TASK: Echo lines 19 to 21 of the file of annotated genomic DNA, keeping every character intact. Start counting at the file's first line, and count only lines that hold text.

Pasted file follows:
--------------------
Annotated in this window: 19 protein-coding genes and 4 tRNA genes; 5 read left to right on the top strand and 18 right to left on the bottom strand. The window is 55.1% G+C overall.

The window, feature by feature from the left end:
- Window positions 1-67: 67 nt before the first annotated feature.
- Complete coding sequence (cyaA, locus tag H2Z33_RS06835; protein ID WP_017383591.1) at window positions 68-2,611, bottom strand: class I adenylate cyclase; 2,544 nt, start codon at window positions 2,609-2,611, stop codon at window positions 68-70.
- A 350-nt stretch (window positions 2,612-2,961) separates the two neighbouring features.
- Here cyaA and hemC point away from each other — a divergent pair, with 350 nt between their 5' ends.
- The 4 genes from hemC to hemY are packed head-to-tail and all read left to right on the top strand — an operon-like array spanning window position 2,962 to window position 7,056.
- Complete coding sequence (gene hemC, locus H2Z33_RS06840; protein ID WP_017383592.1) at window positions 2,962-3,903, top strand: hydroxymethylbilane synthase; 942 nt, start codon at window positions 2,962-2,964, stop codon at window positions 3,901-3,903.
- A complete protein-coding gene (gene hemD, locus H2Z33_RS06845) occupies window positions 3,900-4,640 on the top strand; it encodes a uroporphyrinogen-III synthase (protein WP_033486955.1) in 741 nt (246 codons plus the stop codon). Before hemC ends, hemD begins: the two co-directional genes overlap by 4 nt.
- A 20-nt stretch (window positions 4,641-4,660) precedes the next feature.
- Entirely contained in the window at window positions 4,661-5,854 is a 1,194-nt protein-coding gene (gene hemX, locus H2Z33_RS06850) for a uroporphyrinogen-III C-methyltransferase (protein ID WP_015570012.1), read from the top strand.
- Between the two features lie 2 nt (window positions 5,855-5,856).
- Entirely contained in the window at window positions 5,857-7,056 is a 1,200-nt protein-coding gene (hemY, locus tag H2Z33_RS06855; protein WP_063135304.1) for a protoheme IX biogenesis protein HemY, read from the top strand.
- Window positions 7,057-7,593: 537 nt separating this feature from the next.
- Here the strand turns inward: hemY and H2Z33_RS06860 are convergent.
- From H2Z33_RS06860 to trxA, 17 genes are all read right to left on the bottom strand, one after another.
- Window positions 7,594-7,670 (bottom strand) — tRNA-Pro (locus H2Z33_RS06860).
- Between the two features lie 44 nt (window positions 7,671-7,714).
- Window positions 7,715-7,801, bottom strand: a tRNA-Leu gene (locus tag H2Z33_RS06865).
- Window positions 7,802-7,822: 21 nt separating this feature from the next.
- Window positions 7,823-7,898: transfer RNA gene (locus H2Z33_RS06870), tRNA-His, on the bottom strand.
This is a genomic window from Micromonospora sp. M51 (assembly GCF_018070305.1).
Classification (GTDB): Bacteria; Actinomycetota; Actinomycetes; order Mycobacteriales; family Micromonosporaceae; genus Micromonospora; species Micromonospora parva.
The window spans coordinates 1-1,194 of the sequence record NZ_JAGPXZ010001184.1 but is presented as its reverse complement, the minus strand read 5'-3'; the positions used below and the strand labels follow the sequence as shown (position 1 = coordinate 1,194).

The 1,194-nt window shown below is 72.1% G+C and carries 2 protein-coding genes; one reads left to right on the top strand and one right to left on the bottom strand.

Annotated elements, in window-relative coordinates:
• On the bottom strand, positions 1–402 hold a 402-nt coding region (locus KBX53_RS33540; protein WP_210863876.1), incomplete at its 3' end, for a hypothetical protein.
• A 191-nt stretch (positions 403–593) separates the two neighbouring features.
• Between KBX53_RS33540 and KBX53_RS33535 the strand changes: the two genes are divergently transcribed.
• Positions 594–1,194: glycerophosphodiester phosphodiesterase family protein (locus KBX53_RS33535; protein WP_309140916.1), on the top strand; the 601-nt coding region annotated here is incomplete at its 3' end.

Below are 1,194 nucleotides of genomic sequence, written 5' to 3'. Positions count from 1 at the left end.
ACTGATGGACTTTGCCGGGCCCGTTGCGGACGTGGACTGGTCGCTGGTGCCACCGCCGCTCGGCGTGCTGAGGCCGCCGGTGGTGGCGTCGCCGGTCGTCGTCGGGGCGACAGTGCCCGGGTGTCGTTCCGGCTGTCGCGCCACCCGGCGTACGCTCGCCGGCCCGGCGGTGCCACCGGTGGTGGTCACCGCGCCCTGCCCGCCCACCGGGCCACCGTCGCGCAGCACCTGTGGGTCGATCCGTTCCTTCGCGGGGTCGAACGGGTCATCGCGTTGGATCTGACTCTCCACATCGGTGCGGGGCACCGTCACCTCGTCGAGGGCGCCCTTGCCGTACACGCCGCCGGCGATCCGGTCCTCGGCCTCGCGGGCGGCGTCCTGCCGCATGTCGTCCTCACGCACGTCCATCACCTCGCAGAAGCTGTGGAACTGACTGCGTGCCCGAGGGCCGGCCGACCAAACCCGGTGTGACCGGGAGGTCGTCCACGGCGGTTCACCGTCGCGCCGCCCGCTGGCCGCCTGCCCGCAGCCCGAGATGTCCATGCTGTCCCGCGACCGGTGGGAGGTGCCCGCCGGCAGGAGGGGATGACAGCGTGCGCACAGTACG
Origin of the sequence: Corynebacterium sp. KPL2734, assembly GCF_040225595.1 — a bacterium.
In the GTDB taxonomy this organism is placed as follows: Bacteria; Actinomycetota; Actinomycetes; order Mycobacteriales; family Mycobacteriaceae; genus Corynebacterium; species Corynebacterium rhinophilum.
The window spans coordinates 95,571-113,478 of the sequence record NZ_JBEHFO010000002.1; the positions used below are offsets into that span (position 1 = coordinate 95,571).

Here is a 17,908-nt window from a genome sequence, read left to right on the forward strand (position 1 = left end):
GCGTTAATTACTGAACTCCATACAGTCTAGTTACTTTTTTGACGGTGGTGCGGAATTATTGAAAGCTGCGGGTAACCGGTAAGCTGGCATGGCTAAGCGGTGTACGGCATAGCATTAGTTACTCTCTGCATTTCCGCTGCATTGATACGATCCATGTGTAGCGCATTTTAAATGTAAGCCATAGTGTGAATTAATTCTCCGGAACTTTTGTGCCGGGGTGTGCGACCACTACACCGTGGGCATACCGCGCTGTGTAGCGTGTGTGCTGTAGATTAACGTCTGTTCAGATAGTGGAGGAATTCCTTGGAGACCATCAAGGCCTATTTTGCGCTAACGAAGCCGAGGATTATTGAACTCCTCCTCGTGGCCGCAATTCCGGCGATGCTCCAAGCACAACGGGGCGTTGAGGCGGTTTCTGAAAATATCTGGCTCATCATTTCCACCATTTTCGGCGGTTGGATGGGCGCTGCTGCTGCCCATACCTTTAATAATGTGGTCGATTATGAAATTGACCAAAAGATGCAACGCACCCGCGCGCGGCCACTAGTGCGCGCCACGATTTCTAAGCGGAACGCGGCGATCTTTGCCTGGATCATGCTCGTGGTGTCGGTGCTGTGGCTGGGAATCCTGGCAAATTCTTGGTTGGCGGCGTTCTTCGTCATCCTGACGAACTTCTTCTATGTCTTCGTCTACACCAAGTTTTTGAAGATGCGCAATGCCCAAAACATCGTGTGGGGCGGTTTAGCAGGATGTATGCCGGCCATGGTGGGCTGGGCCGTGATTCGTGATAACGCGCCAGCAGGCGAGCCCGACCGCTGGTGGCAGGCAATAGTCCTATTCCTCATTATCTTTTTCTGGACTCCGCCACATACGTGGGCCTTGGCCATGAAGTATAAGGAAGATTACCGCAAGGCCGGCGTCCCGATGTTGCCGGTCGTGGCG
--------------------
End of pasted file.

- Window positions 7,715-7,801, bottom strand: a tRNA-Leu gene (locus tag H2Z33_RS06865).
- Window positions 7,802-7,822: 21 nt separating this feature from the next.
- Window positions 7,823-7,898: transfer RNA gene (locus H2Z33_RS06870), tRNA-His, on the bottom strand.